Feb 16, 2018
Lopata Hall, Room 101
"Infinite-Horizon Proactive Dynamic DCOPs"
Adviser: William Yeoh
The Distributed Constraint Optimization Problem (DCOP) formulation is a powerful tool for modeling multi-agent coordination problems. Researchers have recently extended this model to Proactive Dynamic DCOPs (PD-DCOPs) to capture the inherent dynamism present in many coordination problems. The PD-DCOP formulation is a finite-horizon model that assumes a finite horizon is known a priori. It ignores changes to the problem after the horizon and is thus not guaranteed to find optimal solutions for infinite-horizon problems, which often occur in the real world.
In this talk, I’ll present the Infinite-Horizon PD-DCOP (IPD-DCOP) model, which extends PD-DCOPs to handle infinite horizons. IPD-DCOP exploits the convergence properties of Markov chains to determine the optimal solution to the problem after it has converged. I’ll also present three distributed greedy algorithms to solve IPD-DCOPs and evaluate both proactive and reactive algorithms to determine the tradeoffs between the two classes. Our evaluation is the first in this important direction.
"Stochastic Goal Recognition Design (S-GRD)"
Adviser: William Yeoh
Goal recognition is the problem of identifying the goal of an agent through the observation of its actions. In 2014 researchers introduced an formulated a new related problem called Goal Recognition Design (GRD) which involves identifying the best ways to design or re-design the environment that agents operate in with the objective to facilitate goal recognition.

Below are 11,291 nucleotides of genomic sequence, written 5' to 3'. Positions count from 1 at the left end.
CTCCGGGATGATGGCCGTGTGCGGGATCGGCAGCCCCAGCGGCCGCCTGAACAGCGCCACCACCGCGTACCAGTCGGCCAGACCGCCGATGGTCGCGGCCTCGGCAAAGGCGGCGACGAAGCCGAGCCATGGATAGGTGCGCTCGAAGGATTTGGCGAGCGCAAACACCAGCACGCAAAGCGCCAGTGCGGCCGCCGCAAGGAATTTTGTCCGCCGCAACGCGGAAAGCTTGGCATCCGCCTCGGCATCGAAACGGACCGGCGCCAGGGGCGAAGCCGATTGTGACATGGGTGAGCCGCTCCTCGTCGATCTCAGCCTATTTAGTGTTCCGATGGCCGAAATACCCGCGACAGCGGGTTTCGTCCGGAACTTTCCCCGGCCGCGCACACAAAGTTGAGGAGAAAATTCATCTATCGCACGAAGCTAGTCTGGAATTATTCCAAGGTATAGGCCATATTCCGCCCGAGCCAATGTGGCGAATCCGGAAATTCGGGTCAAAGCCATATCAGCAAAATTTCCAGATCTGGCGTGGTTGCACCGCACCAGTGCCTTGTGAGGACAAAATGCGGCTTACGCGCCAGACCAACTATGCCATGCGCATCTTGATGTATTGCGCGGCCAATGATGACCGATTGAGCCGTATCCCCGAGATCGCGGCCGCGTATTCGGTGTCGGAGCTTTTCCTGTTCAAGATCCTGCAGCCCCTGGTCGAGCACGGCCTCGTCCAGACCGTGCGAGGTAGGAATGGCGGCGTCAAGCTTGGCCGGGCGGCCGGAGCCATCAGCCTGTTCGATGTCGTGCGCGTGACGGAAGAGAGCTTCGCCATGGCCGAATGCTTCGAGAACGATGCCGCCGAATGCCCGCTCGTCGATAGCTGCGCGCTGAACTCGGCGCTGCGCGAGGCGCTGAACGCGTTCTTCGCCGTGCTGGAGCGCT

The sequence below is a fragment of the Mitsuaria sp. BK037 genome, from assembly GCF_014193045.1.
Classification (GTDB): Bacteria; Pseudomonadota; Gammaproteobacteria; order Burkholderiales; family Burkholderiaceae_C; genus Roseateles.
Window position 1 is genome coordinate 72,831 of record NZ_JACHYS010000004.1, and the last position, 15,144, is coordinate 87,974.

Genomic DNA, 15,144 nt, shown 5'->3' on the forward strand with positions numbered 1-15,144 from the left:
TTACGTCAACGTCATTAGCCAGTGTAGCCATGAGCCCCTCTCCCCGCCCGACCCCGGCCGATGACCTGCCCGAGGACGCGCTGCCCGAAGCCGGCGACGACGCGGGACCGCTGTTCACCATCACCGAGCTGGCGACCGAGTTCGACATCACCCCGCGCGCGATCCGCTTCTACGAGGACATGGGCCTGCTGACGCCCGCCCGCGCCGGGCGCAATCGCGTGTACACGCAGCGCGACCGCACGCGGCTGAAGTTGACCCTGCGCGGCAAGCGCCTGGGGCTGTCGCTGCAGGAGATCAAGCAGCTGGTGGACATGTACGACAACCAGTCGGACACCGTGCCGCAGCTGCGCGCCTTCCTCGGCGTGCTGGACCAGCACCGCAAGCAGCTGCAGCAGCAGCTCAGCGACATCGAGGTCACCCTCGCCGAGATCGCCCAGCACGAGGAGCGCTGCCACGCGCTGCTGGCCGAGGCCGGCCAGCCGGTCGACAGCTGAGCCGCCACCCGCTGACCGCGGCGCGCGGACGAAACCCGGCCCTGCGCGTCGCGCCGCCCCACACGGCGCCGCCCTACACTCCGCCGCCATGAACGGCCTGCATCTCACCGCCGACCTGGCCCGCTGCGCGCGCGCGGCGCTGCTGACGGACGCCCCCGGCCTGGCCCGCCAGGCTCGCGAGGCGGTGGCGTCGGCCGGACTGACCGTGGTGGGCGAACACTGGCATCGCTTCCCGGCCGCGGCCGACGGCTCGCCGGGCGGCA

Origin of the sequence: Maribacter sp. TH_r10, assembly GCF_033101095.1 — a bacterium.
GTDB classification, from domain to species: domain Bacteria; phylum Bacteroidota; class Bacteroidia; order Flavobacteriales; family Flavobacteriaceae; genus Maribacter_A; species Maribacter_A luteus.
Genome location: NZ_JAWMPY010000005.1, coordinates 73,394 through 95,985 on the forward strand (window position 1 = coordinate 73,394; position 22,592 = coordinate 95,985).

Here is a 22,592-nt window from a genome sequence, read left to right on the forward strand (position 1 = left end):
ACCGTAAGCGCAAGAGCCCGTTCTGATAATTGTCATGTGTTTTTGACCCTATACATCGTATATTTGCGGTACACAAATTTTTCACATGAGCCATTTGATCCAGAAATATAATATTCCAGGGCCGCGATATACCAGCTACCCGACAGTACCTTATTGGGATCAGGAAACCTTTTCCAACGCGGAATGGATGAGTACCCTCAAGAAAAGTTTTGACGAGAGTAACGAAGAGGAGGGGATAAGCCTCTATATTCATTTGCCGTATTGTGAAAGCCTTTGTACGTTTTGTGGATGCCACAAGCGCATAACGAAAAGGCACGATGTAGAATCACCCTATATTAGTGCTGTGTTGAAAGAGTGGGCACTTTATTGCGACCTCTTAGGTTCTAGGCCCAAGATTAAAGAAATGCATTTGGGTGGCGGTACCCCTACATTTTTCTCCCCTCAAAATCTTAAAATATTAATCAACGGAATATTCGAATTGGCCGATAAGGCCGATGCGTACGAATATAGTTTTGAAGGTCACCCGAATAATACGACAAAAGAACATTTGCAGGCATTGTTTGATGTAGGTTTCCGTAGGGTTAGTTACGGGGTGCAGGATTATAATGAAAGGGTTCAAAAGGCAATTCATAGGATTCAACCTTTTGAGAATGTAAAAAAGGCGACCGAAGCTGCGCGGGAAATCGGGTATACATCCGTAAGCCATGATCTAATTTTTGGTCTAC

In this talk I will present the GRD model and its relevance, and will introduce the Stochastic GRD (S-GRD) problem, which is an extension that assumes stochasticity in the outcome of agent actions. One common metric used to asses GRD problems and its solution is the worst-case distinctiveness (wcd), which represents the maximum number of actions that need to be observed before the agent reveals its goal; in the case of S-GRD problems, we extended the definition of the wcd to take stochasticity into account and proposed a new metric called expected-case distinctiveness (ecd), that weighs the possible goals based on their likelihood of being the true goal. The ecd can help to improve the model in cases where wcd cannot and can also be used to trade off different solutions provided by the wcd metric.